Trams (Streetcars) in Japan 路面電車
Trams (streetcars), known as romendensha in Japanese, were ubiquitous in Japan's major towns and cities from the early 20th century to the 1950's and 1960's.
With the expansion in subways and the prevalence of the family car from the 1960's onwards, trams have become a thing of the past in many places in Japan. Tram lines were torn up across the nation to pave the way for the all-conquering motor car.
Tokyo still has one tram line, the Toden Arikawa Line, running from Waseda Station to Minowabashi Station. Osaka maintains the Hankai Uemachi Line from Tennoji to Sumiyoshi-koen in the south of the city. The Randen tram in Kyoto, the ancient capital's last remaining tram, runs from Shijo Omiya to Arashiyama. However, these are mere skeletons of the once large tram networks that crisscrossed these three important cities.
Fortunately many Japanese cities have kept their trams and promoted their use as a tourist attraction for visitors. The trams in Nagasaki, Hiroshima, Kumamoto and Kagoshima are examples of this practice.
If you are visiting Japan make a point of riding a tram to capture something of Japan's history of urban transport and a fleeting experience of a bygone age.
Tram Systems in Japan
Trams in Fukui - Fukui's trams are operated by Fukui Railway and run 24km from from Echizen-Takefu Station in Echizen to Tawaramachi and Fukui-Ekimae stations in Fukui. Services are infrequent 2 or 3 an hour.
Trams in Hakodate - Hakodate's tram network is much reduced since its heyday but still consists of two routes covering 10.9km. Tram #2 goes from Yunokawa to Yachigashira while tram #5 goes from Yunokawa to Hakodate Dock. Both trams go via Matsukazecho, Hakodate-Ekimae and Jujigai.
Trams in Hiroshima - Hiroden runs the trams (streetcars) in Hiroshima city and Hiroshima Prefecture, the longest and most used streetcar network in Japan. There are six tram lines in central Hiroshima and over 270 trams preserved from all over Japan as well as some from Europe, which makes a ride on Hiroshima's trams a popular tourist activity. The Green Mover Max tram that runs on the network is the first tram wholly built in Japan. Hiroshima's trams were imported from overseas beforehand. A tram that survived the atomic bomb in 1945 was restored to run on the network for the 70th anniversary of the event in 2015.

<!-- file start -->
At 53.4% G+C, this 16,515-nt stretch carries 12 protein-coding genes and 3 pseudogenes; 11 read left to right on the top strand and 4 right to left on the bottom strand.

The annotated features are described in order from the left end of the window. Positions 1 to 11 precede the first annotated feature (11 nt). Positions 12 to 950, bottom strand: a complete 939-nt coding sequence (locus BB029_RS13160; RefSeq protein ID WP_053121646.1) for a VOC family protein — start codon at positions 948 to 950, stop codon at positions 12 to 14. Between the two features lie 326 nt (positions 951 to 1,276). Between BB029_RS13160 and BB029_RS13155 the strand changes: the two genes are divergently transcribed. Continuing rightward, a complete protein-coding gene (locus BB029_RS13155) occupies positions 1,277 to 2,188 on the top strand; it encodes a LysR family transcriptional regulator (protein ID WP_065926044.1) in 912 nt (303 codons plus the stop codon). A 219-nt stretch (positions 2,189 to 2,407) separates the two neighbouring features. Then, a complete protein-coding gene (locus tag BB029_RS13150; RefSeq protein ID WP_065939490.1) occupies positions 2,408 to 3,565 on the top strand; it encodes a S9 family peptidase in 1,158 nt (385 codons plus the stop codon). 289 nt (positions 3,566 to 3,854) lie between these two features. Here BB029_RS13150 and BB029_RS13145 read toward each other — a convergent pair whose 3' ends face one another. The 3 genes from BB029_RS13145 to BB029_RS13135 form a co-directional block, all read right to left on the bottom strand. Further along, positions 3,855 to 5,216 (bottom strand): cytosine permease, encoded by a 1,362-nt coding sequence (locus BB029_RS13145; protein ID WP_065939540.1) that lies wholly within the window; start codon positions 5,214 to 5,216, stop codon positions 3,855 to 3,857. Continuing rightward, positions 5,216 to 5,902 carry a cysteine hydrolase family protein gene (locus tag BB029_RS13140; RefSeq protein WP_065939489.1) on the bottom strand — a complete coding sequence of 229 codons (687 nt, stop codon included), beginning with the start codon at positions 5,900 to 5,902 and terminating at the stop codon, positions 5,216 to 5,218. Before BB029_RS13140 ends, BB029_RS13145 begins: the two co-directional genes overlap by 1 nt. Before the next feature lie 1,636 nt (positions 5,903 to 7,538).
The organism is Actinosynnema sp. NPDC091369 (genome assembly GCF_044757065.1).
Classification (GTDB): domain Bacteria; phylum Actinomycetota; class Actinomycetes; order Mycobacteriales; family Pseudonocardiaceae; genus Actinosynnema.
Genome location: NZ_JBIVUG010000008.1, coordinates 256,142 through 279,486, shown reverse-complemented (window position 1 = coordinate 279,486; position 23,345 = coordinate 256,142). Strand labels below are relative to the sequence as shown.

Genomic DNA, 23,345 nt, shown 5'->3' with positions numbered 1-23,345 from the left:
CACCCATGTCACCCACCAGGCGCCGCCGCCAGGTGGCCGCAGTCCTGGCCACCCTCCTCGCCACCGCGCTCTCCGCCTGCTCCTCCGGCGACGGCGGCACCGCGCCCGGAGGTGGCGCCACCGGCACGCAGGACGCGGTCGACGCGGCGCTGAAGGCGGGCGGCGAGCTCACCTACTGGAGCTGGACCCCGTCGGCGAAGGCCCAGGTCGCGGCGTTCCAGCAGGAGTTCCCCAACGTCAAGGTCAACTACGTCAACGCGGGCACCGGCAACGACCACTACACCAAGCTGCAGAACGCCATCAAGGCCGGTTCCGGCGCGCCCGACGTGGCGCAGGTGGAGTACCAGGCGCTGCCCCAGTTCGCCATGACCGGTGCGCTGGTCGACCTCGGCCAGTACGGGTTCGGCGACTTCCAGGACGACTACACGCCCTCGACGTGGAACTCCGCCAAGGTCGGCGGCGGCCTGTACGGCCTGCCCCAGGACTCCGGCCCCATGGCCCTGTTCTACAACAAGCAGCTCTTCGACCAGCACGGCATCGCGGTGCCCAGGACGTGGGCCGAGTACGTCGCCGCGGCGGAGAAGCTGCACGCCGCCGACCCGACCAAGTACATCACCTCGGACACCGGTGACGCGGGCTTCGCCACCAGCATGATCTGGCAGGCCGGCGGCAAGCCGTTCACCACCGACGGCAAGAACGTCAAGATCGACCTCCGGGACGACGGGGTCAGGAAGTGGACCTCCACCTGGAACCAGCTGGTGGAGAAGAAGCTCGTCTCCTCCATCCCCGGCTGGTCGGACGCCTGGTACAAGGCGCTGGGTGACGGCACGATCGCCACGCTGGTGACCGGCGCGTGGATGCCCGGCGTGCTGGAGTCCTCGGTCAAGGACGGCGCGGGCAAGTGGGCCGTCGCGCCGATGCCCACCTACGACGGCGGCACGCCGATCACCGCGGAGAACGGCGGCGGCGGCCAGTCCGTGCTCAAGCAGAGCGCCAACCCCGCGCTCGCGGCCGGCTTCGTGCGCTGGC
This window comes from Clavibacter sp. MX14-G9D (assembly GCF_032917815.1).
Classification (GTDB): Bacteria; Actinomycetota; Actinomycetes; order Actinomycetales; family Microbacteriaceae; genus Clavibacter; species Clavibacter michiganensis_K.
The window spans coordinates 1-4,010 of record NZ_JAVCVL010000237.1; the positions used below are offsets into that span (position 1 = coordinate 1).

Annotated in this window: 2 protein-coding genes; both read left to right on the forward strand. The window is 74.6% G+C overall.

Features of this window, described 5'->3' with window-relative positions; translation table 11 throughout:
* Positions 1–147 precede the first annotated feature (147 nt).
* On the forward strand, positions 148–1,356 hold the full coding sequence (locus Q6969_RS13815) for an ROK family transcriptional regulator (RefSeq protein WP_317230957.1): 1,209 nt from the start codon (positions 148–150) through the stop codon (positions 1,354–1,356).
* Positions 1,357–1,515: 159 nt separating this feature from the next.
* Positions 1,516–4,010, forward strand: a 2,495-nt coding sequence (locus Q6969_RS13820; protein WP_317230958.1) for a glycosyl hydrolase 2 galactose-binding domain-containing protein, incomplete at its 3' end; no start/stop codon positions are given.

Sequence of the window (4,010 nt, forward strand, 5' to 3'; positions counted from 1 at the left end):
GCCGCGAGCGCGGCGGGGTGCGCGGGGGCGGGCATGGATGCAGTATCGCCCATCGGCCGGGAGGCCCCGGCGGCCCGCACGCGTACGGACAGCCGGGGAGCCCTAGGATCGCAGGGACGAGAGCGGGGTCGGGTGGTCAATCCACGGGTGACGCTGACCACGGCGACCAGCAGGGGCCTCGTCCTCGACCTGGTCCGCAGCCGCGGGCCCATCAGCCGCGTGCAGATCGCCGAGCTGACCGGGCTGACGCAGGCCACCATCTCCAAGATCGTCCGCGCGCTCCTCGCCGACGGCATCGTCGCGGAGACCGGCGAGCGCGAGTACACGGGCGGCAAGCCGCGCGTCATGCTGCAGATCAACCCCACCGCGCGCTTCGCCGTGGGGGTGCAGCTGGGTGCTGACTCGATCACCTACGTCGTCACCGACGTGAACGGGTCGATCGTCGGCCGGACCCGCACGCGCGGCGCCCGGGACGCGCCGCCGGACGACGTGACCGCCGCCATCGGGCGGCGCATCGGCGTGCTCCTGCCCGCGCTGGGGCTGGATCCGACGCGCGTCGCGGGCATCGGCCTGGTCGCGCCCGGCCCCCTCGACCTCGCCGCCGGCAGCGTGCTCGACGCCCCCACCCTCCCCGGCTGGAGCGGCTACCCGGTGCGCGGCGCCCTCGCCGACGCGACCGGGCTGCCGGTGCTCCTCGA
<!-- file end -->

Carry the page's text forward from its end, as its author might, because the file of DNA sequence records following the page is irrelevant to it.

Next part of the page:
Trams in Kagoshima - Kagoshima has four tram lines running on two routes. Route 1 (blue) runs from Kagoshima-Ekimae to Takamibaba to Takenohashi to Korimoto to Taniyama and Route 2 (red) from Kagoshime-Ekimae to Takamibaba to Kagoshima-Chuo-Ekimae to Korimoto.
Trams in Kumamoto - Kumamoto shiden - has two main routes running on five lines. The tram system in Kumamoto has been in operation since 1924 and is one of the oldest continuously running streetcar networks in Japan.
Trams in Kochi - the Kochi streetcar network begins at Kochi Station and has trams from all over the world including Germany, Norway and Portugal. The network at over 25km is the longest in Japan after Hiroshima and has 3 lines: the Sanbashi Line from Kochi-Ekimae to Harimayabashi to Sambashidori-Gochome, the Ino Line from Harimayabashi to Ino and the Gomen Line from Harimayabashi to Gomenmachi.
Trams in Kyoto - the Randen (Keifuku) Line runs out to Arashiyama in western Kyoto from Shijo Omiya and Kitano Hyakubaicho stations.
Trams in Matsuyama - Iyotetsu runs 5 tram lines numbered 1-6 omitting the unlucky "4".
Line 1 (Loop Line): Matsuyamashi-Ekimae to Minami-Horibata to Komachi to Kami-Ichiman to Minami-Horibata to Matsuyamashi-Ekimae (Only operates in this direction.)
Line 2 (Loop Line): Matsuyamashi-Ekimae to Minami-Horibata to Kami-Ichiman to Komachi to Minami-Horibata to Matsuyamashi-Ekimae
Line 3: Matsuyamashi-Ekimae to Kami-Ichiman to Dogo-Onsen
Line 5: Matsuyama-Ekimae to Minami-Horibata to Kami-Ichiman to Dogo-Onsen.
Line 6: Honmachi-Rokuchome to Minami-Horibata to Kami-Ichiman to Dogo-Onsen.
Trams in Nagasaki - Nagasaki has four streetcar (tram) lines operated by Nagasaki Electric Tramway: Line 1 (blue) from Akasako (Ohato) to Shokakuji-shita, Line 3 (red) Akasako (Sakura-machi) to Hotarujaya, Line 4 (yellow) Shokakuji-shita (Nishihamano-machi) to Hotarujaya and Line 5 (green) Ishibashi (Nishihamano-machi) to Hotarujaya.
Trams in Okayama - the streetcar system is a good way to get around Okayama though there are just less than 5km of track. There are two lines: the Higashiyama Line from Okayama-Ekimae to Yanagawa to Higashiyama and the Seikibashi Line from Okayama-Ekimae to Yanagawa to Seikibashi.
Trams in Sapporo - the Sapporo shiden operates trams on three lines covering about 8km covering the route from Nishi-Yon-Chome to the entertainment quarter of Susukino.
Trams in Toyama - Toyama on the Japan Sea coast has a small tram network from Minami-Toyama-Ekimae to Daigaku-mae. A few streetcars operate between Minami-Toyama-Ekimae and Toyama-Ekimae.
Trams in Toyohashi - Toyohashi in Aichi Prefecture runs a modern street car service from Toyohashi Station to the Akaiwaguchi and Undokoenmae stops to the east. Street cars have been in operation in the city since 1925. Fares are a flat 150 yen for adults or passes can be purchased.
Toden Arakawa Video